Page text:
Premolar teeth are the smaller version of the molar teeth positioned between those rear molars and the front canines. The small premolars offer grinding assistance while chewing. The loss of both premolars on one or both sides of your mouth can create severe chewing difficulties, create bite issues, and lower your self-esteem.
There are a few different ways that your general or family dentist can replace missing premolar teeth. The best choice depends on the number of missing teeth in the area and your personal preferences.
If you have only two missing premolars in one side of your mouth, a pair of dental implants might prove practical and comfortable. Dental implants start with a metal screw-shaped root that your dentist will insert into a drilled well in the jawbone. A healing period of months follows to allow the bone to heal around the grooves in that root to securely hold the root in place. Finally, an artificial dental crown is snapped on to the root. You will receive this whole procedure twice, once for each missing premolar, though the treatments may occur at the same time.
Advantages of dental implants include the security and stability that provide a natural feel while chewing. The roots also help promote jawbone health under the missing premolars, and this is important because the loss of the teeth can quickly lead to jawbone erosion that threatens the foundation of neighboring healthy teeth.
Disadvantages include the lengthy treatment time and the fact that you need fairly healthy jawbone in the first place to receive the implants. If your jawbone isn't healthy, you might be able to undergo a bone graft to strengthen the jawbone, but that will add even more healing time to the treatment process.
Partial Dentures or Overdentures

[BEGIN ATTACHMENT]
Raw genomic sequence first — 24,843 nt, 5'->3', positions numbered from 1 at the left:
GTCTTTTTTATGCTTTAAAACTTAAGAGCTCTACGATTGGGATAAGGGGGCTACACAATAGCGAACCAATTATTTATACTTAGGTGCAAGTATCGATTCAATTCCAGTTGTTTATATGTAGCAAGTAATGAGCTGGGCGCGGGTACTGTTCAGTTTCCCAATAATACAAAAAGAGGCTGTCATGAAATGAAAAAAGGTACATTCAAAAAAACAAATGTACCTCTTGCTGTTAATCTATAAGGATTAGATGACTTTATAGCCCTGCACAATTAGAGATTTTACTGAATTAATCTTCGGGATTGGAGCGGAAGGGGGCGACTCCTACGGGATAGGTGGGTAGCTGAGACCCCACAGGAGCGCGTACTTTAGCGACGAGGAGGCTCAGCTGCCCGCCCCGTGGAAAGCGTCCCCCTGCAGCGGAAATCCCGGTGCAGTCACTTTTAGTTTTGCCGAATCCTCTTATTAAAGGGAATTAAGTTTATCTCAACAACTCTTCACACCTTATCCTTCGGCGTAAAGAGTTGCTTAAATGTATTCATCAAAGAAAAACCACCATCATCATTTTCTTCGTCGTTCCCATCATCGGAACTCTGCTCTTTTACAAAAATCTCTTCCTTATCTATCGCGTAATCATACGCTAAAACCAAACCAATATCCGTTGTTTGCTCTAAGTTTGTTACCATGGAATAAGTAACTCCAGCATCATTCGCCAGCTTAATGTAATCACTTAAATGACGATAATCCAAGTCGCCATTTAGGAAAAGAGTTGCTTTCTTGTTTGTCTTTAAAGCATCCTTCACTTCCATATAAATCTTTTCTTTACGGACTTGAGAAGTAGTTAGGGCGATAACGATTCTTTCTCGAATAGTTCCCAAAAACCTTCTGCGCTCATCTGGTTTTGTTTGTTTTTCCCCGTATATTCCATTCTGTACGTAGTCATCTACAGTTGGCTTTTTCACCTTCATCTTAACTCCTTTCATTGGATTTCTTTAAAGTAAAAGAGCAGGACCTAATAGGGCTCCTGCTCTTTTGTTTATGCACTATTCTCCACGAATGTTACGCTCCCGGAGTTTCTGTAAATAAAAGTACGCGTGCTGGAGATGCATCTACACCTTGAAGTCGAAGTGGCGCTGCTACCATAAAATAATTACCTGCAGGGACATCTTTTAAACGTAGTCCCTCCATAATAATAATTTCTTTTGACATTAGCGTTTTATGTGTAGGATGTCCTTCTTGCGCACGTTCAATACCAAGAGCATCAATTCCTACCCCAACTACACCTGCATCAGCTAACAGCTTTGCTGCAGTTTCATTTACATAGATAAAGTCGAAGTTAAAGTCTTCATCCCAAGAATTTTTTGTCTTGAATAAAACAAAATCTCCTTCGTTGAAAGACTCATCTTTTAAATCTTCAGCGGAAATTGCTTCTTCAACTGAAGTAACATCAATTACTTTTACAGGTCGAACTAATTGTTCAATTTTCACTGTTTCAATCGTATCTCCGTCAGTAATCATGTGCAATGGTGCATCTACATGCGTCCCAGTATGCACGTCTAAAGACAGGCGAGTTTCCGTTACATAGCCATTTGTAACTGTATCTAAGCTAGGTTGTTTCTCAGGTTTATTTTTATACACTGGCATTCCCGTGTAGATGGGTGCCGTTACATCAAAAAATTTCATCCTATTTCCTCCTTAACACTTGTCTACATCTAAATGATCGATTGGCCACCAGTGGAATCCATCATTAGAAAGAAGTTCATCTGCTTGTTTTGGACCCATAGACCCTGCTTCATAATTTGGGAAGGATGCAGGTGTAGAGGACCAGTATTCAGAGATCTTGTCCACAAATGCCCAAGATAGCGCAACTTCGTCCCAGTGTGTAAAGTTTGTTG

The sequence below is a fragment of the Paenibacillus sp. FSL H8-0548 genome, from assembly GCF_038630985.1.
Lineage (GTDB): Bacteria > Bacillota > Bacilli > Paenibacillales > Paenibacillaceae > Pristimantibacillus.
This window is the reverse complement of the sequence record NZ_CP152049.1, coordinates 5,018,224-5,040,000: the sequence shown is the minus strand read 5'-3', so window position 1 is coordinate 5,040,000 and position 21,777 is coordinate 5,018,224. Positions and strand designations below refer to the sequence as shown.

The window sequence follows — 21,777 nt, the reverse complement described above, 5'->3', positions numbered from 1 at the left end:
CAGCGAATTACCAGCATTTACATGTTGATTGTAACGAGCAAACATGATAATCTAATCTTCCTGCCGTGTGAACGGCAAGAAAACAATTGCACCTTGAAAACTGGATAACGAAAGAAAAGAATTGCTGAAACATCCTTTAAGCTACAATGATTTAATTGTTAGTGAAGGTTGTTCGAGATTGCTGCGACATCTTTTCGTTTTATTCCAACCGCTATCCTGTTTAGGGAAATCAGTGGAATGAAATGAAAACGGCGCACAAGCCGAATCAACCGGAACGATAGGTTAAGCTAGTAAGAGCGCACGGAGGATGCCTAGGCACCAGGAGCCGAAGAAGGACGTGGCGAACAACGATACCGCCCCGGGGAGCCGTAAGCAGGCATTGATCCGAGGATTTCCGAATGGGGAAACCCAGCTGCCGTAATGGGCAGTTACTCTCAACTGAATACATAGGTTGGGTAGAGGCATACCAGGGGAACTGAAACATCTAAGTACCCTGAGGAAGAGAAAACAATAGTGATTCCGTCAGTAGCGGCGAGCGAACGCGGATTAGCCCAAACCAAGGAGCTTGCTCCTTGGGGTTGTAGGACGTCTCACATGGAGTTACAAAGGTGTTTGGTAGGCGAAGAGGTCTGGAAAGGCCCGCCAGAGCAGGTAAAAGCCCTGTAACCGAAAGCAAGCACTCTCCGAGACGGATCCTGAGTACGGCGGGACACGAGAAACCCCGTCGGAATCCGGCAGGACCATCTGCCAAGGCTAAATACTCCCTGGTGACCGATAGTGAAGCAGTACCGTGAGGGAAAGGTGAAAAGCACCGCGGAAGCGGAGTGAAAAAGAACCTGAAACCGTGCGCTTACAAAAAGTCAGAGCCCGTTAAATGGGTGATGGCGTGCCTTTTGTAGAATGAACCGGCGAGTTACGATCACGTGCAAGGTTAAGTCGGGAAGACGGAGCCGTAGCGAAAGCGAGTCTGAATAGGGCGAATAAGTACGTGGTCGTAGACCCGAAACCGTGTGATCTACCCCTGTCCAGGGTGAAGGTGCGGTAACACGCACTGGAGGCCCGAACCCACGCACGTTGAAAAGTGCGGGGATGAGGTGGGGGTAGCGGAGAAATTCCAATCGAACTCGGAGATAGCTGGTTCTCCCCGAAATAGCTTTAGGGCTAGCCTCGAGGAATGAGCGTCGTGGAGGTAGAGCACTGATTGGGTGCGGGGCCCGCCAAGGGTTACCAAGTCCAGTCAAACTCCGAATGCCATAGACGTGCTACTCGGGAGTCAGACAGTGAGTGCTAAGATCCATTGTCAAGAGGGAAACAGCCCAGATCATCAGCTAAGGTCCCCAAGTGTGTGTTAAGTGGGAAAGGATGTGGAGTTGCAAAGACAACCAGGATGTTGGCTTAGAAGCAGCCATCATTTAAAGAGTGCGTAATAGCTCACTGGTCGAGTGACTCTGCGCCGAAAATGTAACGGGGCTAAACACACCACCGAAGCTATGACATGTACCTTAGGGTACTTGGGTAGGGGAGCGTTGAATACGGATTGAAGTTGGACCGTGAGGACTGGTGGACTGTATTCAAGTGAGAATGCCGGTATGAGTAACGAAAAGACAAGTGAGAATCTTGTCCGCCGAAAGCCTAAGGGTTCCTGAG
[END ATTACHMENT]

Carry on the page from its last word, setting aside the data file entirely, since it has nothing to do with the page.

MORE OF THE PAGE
Do you have more missing teeth in that side of the mouth than just the premolars? Your dentist might recommend placing partial dentures to correct all of the missing teeth at the same time.
Partial dentures contain a series of artificial teeth attached to a fairly rigid flesh-colored base. The plate has holes in the areas where you still have teeth so that the natural teeth can poke through and provide additional support for the plate, which also has hooks on both ends that loop around the natural teeth on the ends to hold the plate in place.
Partial dentures look good and feel more natural than most full dentures but don't feel as natural as dental implants. A good middle option is overdentures or implant-supported partial dentures, which involve the dentist inserting metal roots in the endmost empty spaces so that the ends of the partial plate snap down onto the metal roots.
The overdentures will have the same waiting and healing period as dental implants and the same jawbone health or graft requirements. But you can at least wear a traditional partial-denture set while you wait for the healing.
Visit a dentist such as Joe Rosenberg, DDS to learn more about what option is right for you.